Cosart ready for any role Astros ask him to fill

Cosart ready for any role Astros ask him to fill

Cosart ready for any role Astros ask him to fill
HOUSTON -- Jarred Cosart wants to do whatever he can to make the Major League roster next year, so when Astros general manager Jeff Luhnow floated the idea during the Winter Meetings that Cosart could be moved to closer, the right-hander took notice.

Last week's trade that sent relief pitcher Wilton Lopez, who finished this past season as Houston's closer, to the Rockies for starting pitcher Alex White and a Minor League pitcher has left a void at closer for the Astros. It's still expected they will try to fill the role externally, but Cosart was mentioned as an internal candidate if they decide to go that route.

Cosart, who is ranked No. 4 among the Top 20 Astros prospects, is coming to Major League camp for the first time next year planning to compete for a spot in the rotation, but he's open to closing.

"I've actually never done it, but I've messed around with it in All-Star games and stuff while pitching late in a couple of close games, and it's fun," Cosart said. "It's a different aspect. For me, I'm predominantly a guy that pitches off my fastball, so I think that would be fun."

Some scouts have forecast Cosart would eventually wind up in the bullpen because of his fastball, but the Astros will try to get as much out of him as a starter before making any switch. He certainly has the stuff to pitch late in games.

"That would be to my strong suit with the stuff I have," Cosart said. "Basically, it comes down to whatever I think I need to do to get to the big leagues, whether it's closer first and then starting, or they just want me to close ... it doesn't matter to me. I want to help the team whatever way possible. I'm open for anything."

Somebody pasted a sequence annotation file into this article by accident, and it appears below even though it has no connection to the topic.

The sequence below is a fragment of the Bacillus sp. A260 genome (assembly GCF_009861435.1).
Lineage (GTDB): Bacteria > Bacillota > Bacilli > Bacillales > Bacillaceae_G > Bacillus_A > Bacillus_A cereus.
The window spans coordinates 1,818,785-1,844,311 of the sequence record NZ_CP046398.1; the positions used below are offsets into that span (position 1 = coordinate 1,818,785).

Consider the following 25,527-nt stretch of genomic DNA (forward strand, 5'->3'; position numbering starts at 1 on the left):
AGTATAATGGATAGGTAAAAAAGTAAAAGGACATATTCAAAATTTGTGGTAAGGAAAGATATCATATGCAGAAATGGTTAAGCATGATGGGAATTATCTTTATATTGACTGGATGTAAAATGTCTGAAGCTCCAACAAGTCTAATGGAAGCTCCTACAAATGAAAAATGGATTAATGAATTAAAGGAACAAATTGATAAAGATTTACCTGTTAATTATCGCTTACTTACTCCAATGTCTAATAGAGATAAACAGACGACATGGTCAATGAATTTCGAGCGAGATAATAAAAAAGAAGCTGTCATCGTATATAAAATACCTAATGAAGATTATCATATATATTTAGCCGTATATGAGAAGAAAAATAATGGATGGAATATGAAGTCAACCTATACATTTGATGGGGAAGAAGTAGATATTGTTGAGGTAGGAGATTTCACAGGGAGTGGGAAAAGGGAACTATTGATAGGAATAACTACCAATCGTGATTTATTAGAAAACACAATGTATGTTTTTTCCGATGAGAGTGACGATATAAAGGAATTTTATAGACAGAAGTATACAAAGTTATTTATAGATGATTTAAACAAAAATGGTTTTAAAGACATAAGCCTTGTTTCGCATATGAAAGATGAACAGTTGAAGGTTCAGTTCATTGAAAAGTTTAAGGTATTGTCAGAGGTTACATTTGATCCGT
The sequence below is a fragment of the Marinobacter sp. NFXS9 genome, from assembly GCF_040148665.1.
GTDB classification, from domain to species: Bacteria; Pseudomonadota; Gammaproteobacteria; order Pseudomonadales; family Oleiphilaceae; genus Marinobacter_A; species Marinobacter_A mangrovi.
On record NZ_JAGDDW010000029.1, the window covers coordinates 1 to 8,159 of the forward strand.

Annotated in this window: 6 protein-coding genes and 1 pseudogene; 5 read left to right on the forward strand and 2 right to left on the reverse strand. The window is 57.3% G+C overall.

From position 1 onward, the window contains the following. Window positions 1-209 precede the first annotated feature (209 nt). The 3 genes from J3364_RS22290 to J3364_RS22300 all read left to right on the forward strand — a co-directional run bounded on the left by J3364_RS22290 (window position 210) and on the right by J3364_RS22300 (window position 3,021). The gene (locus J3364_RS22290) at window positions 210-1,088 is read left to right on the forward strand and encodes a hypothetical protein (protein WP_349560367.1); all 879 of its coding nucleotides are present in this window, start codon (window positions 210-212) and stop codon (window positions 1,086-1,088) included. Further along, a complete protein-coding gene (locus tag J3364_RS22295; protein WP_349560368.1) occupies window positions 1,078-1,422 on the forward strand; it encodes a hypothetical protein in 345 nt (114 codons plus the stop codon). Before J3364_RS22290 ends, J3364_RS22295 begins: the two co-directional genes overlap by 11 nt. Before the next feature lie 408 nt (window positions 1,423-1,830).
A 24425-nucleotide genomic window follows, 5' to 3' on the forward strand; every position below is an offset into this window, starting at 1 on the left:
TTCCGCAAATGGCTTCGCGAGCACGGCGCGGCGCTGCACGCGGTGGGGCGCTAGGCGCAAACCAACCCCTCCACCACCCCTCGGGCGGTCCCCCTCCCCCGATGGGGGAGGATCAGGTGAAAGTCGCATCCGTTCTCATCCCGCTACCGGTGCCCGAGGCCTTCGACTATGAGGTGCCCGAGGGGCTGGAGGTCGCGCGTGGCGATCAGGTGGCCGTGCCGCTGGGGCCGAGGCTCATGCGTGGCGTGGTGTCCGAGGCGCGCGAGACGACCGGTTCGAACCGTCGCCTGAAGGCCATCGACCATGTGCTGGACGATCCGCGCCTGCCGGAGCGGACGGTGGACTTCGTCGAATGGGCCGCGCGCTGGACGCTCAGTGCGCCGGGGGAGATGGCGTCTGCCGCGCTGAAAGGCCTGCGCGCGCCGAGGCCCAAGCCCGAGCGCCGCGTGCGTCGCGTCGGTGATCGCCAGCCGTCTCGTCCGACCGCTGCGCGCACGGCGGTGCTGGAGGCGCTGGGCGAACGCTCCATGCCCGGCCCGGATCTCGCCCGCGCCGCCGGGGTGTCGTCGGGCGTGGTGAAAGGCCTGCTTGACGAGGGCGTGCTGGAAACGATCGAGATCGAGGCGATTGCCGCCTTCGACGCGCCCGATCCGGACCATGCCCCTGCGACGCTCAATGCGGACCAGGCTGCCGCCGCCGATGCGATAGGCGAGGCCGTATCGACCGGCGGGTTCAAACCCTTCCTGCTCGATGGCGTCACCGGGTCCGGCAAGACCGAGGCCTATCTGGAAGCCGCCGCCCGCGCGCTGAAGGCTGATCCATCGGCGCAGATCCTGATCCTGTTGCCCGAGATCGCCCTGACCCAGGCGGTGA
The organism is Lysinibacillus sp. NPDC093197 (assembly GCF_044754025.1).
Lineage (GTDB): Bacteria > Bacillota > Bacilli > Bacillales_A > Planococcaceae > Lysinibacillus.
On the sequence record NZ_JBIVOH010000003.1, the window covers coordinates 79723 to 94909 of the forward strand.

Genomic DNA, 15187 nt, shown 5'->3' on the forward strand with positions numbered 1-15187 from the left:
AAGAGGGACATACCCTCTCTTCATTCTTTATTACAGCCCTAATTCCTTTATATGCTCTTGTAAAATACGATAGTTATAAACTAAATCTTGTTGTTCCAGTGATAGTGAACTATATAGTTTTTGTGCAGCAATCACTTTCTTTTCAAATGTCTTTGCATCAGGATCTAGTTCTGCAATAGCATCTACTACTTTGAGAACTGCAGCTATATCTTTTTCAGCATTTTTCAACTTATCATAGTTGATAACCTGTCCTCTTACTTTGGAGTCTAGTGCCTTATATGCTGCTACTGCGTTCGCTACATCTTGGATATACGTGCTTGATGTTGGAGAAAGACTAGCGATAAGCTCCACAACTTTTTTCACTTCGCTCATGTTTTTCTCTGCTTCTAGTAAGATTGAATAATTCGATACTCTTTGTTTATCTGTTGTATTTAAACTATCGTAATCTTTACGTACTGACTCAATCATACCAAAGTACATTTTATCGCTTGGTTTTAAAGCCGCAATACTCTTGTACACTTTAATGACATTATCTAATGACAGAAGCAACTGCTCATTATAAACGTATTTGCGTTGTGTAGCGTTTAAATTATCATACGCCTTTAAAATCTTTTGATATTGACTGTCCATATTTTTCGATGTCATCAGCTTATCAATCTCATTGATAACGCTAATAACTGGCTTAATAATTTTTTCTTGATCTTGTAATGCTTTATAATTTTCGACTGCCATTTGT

Cosart possesses one of the best fastballs in the system, touching 99 mph in the Arizona Fall League last month. The Astros sent him there to work on his secondary stuff, using his curveball and changeup when behind in counts.

His numbers in Arizona weren't great -- 0-3, 6.50 ERA in six starts -- but the Astros weren't concerned about the numbers.

"They weren't worried about my fastball as they were the other two pitches and throwing them in all counts," Cosart said. "It worked out. My numbers looked not good, but I was very happy with the development process out there. There was only one game that was completely terrible, but I was able to work on a lot of stuff."

Cosart and first baseman Jonathan Singleton were the centerpieces of the Hunter Pence trade with the Phillies n 2011, a deal that brought Cosart to the team he grew up rooting for. He split this past season between Double-A Corpus Christi and Triple-A Oklahoma City but battled blister problems. He finished strong, though, allowing no earned runs in five of his final 10 starts.

The Astros have increased the competition in the rotation by adding Philip Humber and White to the mix, with Cosart, Dallas Keuchel and Edgar Gonzalez among those also battling for one of the final two spots in the rotation.

Cosart has never been short on confidence, and the prospect believes he has the right mentality to be a closer if he's asked.

"Early in my career, they just constantly told me, 'You need to tone it down. You're going out there trying to throw 100 mph in the first inning and you still have to pitch seven innings,'" Cosart said. "I definitely have it in there that if I come in and know I have to get three guys out, I'm definitely capable of doing that.

"Either way, there's probably going to be more competition than there's ever been in Astros camp since who knows when. I'm in there to win a job. I don't care if it's closer, long relief, short relief or starter. The long-term goal is you want to get there and stick there. I want to come into Spring Training and make a good impression and get my foot in the door and have a long career, hopefully all with Houston."

Brian McTaggart is a reporter for MLB.com and writes an MLBlog, Tag's Lines. Follow @brianmctaggart on Twitter. This story was not subject to the approval of Major League Baseball or its clubs.